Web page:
Now you might say — wait a minute — there are many states that require by law delegates to vote a certain way in the first round of balloting. For example, in Arizona, the law binds all 58 delegates to the winner of the March 22, 2016 primary election. How could the delegates just throw that all away at the convention? Well, because state law can basically be overruled by new national convention rules, according to most legal experts.

“Political parties operate like private clubs. This stuff isn’t law, it is a matter of state party and national rules and regulations,” Gregory Magarian, a elections law professor at Washington University at St. Louis told LawNewz.com. Simply put, the state rules/laws are not enforceable.

“Are the Arizona State troopers going to go to Cleveland and arrest people on the convention floor? I don’t think so,” Karmack said.

In fact, the U.S. Supreme Court has ruled that parties are protected under the First Amendment right of association. Meaning, political parties are voluntary organizations so they can make their own rules. For more on this, see U.S. Supreme Court decision Cousins v. Wigoda .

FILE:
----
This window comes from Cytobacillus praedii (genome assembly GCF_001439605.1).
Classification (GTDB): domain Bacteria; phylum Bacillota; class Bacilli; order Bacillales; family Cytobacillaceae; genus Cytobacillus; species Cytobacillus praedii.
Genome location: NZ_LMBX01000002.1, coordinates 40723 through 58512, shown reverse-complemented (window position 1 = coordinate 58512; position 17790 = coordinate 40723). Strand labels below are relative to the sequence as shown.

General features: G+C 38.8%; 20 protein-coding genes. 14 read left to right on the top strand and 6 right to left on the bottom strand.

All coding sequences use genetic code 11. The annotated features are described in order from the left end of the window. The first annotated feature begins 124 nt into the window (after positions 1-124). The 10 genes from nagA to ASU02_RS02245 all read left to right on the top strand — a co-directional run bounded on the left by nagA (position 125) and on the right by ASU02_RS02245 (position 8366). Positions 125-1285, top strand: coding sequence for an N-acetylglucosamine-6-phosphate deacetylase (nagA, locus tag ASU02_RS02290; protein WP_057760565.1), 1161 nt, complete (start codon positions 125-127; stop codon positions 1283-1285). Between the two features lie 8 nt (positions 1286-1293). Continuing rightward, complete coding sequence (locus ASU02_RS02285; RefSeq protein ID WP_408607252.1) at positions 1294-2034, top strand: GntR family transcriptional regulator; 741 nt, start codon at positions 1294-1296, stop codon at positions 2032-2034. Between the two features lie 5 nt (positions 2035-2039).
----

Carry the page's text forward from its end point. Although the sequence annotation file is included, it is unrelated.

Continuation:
“What can you do to (the delegate) if he violates state law? It is doubtful any such action to stop it would be upheld. Even electors can stray under the electoral college, which is a crime under some state laws. No such prosecution would be upheld,” Kenneth Gross, a DC based elections law attorney at Skadden, Arps told LawNewz.com. So bottom line, it appears delegates can change the rules to favor another candidate even before the first round of balloting.

In fact, there was an attempt in 1980 by Sen. Ted Kennedy to unbind delegates during the Democratic National Convention. The move ultimately failed but the Democrats adopted a rule which required delegates to vote in all “good conscience.”

“They recognized a situation in which you abandon the candidate (you are assigned),” Karmack said.

Of course, if this happened, you can bet that Donald Trump would take legal action to stop it.  “It would be playing with fire if they take it away from him. You risk tearing the party apart if you take the nomination away from him in ways that are viewed as less then fair,” Putnam told LawNewz.com.  Reince Priebus, the Republican National Committee Chairman says the prospects of a brokered convention are “highly unlikely.” But again, nothing about this election is typical.

“The reason (the Republican primary) is so unusual is that people worry about Trump and his policies, they also worry that he doesn’t have the right temperament to be President,” Karmack said. She added that if there is a bombshell dropped about Trump  in the next few months (as Mitt Romney predicted), that could be enough to push delegates to change their minds — or spur members of the GOP to start lobbying to change the rules.